Niel Dwane (Allianz GI) | The response of central banks to the financial crisis 10 years ago may have saved the world from a devastating depression, but it also created a host of unforeseen effects – from more indebtedness to more economic inequality. Looking back at what we got right – and what went wrong – what lessons can we take away for the future?
Peter Isackson via Fair observer | Though Steve Bannon’s English hero, Boris Johnson, is (momentarily) in charge of the chaos in the UK, his Italian champion, Matteo Salvini, is out.
Scope Ratings | France has been host of the G7. While its neighbour debates foreign policy, Emmanuel Macron continues to pursue his fiscal reforms, without losing sight of the size of France´s budget deficit (rising towards 3.1% of GDP this year and exceeding the target for 2020) which has caused concerns about the sustainability of the country´s debt.
Investment Desk, Bank Degroof Petercam │ Fears of a slowdown are more pronounced. We are seeing a slight reduction in trade tensions since President Trump announced a partial delay in the imposition of new tariffs on Chinese products. The tariffs on approximately half of the 300,000 goods subject to the measures will be introduced from 15 December instead of September.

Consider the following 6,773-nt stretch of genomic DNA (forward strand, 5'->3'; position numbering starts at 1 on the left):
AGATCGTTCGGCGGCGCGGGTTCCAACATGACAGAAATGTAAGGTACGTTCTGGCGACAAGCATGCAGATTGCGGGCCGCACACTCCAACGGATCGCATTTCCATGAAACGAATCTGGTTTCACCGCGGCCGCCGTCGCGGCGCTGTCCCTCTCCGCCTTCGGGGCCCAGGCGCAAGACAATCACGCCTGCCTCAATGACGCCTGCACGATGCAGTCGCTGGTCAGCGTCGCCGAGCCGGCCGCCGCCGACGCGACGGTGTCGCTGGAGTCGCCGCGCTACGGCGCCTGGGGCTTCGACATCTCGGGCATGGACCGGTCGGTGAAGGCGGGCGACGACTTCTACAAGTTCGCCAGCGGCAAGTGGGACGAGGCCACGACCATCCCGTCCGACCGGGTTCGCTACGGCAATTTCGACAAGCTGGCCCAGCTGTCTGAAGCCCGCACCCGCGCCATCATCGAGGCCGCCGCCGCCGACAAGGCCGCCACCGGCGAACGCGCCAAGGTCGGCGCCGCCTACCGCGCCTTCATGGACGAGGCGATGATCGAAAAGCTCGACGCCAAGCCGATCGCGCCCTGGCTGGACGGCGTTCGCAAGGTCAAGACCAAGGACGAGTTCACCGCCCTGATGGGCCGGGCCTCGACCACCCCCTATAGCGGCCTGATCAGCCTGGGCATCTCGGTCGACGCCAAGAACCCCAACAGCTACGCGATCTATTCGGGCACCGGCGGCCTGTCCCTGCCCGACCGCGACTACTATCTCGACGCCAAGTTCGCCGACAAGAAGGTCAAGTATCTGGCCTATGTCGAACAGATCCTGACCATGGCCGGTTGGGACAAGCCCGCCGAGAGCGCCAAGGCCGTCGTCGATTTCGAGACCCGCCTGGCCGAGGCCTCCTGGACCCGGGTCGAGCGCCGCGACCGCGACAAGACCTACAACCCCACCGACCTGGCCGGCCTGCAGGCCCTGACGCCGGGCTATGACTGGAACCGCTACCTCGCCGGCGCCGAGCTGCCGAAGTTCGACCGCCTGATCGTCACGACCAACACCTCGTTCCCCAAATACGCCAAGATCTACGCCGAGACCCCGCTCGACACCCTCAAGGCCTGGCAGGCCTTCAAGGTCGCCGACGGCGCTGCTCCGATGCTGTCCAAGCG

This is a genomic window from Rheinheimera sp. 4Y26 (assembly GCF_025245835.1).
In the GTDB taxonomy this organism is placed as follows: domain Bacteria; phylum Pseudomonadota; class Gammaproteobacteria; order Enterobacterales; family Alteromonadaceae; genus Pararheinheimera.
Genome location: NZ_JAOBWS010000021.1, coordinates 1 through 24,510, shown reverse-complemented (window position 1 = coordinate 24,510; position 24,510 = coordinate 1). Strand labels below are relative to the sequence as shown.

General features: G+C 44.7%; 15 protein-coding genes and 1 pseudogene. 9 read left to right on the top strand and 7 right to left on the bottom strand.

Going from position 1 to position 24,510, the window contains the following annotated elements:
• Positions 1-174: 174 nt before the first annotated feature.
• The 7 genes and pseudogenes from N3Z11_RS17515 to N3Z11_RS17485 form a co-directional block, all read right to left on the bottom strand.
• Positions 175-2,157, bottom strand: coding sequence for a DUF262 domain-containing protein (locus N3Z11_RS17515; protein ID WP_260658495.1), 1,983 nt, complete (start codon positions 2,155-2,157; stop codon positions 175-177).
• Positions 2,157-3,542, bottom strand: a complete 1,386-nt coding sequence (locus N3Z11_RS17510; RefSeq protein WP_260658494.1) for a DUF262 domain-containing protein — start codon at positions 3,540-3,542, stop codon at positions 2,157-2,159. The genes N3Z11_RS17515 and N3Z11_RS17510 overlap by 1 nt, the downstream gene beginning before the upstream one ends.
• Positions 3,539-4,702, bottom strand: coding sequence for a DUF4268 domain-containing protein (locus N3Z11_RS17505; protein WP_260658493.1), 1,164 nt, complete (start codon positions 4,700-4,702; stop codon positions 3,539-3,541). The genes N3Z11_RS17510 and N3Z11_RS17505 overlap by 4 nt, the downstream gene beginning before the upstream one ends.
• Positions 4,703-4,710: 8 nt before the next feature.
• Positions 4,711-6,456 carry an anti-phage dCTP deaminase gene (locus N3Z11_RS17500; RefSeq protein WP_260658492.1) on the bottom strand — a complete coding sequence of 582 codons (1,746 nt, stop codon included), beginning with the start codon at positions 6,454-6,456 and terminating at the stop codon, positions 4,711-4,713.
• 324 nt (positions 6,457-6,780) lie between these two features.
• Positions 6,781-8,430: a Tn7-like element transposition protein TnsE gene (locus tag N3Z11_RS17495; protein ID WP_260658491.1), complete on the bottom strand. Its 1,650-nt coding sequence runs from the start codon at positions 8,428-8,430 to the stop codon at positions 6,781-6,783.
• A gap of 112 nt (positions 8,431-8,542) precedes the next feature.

Christian Gattiker, Head of Research, Julius Baer │It is about time: central bankers present their take on the current mess at the Jackson Hole meeting, the prime plat-form for this. The more concerned they are the better. We think concerted central bank action will still avoid a global recession. Warming up to fiscal easing, as in Germany, is the icing on the cake.
Keith Wade, chief economist at Schroders │ The yield curve has been a reliable element in the prediction of US recessions over the last four decades. With only one exception, every time the curve has inverted, the US economy has entered into recession within 18 months.
Magdalene Teo, Fixed Income Research Asia, Eric Mak, Equity Research Analyst Asia, Julius Baer │China has opted for interest rate reform (to be more market-oriented) instead of announcing a benchmark rate cut, so liquidity flow is more targeted to the segments that need it.
Renta 4 | The September meetings of the Federal Reserve and ECB will be key in economic and market developments in the Autumn. The market discounts with 58% probability an ECB cut in the deposit rate to -0.6%.
DWS | Although gold is considered a hedge against inflation, what is true that, over the last decade, it has closely followed the evolution of real interest rates: when those fall, the price of gold tends to rise.
JP Marin-Arrese │ Trump’s volatile mood is wreaking carnage on investors’ confidence. It is a fact that the White House tenant longs to trigger huge uncertainty, even panic, among investors. Yet, by brushing away any hope to strike a truce with China he has outdone himself.